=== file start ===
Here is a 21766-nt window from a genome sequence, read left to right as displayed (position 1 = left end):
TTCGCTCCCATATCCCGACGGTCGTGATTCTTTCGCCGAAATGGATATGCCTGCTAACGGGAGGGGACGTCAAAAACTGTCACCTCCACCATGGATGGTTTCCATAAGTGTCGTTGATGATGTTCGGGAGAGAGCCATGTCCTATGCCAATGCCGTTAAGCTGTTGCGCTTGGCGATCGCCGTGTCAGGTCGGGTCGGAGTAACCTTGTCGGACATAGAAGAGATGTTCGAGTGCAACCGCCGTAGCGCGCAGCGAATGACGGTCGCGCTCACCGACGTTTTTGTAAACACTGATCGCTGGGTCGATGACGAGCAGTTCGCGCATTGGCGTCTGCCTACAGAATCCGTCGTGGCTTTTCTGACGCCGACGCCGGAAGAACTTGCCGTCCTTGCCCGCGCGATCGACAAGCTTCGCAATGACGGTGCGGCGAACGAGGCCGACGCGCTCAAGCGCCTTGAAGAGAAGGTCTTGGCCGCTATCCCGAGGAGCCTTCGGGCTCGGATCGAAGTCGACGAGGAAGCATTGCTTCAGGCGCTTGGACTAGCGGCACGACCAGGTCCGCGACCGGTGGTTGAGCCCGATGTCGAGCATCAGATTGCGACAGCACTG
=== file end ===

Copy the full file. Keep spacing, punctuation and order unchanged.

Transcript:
Here is a 21766-nt window from a genome sequence, read left to right as displayed (position 1 = left end):
TTCGCTCCCATATCCCGACGGTCGTGATTCTTTCGCCGAAATGGATATGCCTGCTAACGGGAGGGGACGTCAAAAACTGTCACCTCCACCATGGATGGTTTCCATAAGTGTCGTTGATGATGTTCGGGAGAGAGCCATGTCCTATGCCAATGCCGTTAAGCTGTTGCGCTTGGCGATCGCCGTGTCAGGTCGGGTCGGAGTAACCTTGTCGGACATAGAAGAGATGTTCGAGTGCAACCGCCGTAGCGCGCAGCGAATGACGGTCGCGCTCACCGACGTTTTTGTAAACACTGATCGCTGGGTCGATGACGAGCAGTTCGCGCATTGGCGTCTGCCTACAGAATCCGTCGTGGCTTTTCTGACGCCGACGCCGGAAGAACTTGCCGTCCTTGCCCGCGCGATCGACAAGCTTCGCAATGACGGTGCGGCGAACGAGGCCGACGCGCTCAAGCGCCTTGAAGAGAAGGTCTTGGCCGCTATCCCGAGGAGCCTTCGGGCTCGGATCGAAGTCGACGAGGAAGCATTGCTTCAGGCGCTTGGACTAGCGGCACGACCAGGTCCGCGACCGGTGGTTGAGCCCGATGTCGAGCATCAGATTGCGACAGCACTG